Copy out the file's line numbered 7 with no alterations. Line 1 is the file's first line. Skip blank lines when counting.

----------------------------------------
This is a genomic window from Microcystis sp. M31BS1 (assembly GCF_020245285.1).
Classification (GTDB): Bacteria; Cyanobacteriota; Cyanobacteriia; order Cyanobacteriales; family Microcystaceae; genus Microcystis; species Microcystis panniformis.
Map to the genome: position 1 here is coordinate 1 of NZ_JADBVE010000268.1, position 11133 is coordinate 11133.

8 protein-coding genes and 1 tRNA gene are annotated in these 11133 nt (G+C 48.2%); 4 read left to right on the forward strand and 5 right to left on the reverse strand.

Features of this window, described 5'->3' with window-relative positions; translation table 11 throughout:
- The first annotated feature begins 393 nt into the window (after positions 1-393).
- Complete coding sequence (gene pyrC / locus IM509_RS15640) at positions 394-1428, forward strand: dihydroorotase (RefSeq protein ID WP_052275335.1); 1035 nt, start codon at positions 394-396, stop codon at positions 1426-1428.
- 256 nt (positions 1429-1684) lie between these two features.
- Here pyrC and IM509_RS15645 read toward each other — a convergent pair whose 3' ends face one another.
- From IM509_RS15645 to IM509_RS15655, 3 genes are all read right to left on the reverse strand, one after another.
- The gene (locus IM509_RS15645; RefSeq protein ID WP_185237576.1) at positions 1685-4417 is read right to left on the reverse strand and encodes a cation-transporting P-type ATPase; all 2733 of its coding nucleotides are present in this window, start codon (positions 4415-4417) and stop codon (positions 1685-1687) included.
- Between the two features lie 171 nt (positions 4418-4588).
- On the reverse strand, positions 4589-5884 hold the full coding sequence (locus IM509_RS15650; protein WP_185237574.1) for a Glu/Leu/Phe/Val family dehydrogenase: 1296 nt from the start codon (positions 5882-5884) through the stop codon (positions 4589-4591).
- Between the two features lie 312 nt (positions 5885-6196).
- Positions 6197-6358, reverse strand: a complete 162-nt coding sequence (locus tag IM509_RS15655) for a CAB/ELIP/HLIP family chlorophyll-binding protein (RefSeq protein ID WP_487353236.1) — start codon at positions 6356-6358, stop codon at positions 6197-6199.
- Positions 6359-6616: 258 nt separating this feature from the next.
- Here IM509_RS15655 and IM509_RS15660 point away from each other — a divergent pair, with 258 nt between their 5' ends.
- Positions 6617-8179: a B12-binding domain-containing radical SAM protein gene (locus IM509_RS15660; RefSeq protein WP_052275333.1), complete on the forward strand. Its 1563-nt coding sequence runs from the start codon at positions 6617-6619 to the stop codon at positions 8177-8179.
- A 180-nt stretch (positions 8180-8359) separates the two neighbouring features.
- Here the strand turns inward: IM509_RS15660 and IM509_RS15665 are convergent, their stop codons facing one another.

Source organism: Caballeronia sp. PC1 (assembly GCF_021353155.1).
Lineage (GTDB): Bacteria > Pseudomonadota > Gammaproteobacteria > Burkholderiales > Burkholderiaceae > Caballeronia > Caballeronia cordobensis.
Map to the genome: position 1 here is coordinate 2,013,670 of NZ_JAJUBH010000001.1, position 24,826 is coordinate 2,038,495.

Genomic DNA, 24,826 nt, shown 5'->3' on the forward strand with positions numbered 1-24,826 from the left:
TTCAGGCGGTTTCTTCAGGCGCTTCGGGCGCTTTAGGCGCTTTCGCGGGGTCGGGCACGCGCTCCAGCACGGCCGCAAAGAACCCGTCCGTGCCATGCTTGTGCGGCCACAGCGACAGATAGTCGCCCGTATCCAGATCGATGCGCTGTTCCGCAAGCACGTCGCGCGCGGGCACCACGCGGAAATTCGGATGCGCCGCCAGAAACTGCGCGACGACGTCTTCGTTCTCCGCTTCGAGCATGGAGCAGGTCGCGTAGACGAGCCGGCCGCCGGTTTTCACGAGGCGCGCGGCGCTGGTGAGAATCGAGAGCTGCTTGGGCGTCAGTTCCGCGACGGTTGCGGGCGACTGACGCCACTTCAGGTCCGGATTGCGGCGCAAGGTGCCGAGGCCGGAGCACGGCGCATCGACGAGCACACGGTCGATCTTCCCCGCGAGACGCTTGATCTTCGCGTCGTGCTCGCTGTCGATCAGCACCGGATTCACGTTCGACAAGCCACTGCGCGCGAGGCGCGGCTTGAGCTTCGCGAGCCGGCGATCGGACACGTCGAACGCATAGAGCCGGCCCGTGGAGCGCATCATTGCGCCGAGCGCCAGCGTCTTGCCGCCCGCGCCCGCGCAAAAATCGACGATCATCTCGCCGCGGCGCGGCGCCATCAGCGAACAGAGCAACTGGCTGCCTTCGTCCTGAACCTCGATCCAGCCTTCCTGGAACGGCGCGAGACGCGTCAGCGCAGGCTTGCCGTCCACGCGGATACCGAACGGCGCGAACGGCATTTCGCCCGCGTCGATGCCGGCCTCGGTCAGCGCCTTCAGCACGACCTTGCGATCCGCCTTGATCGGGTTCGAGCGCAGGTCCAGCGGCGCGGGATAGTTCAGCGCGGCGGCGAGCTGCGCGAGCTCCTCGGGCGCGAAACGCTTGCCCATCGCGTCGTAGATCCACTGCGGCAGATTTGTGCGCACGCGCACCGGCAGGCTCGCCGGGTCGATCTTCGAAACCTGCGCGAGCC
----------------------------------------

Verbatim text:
- Complete coding sequence (gene pyrC / locus IM509_RS15640) at positions 394-1428, forward strand: dihydroorotase (RefSeq protein ID WP_052275335.1); 1035 nt, start codon at positions 394-396, stop codon at positions 1426-1428.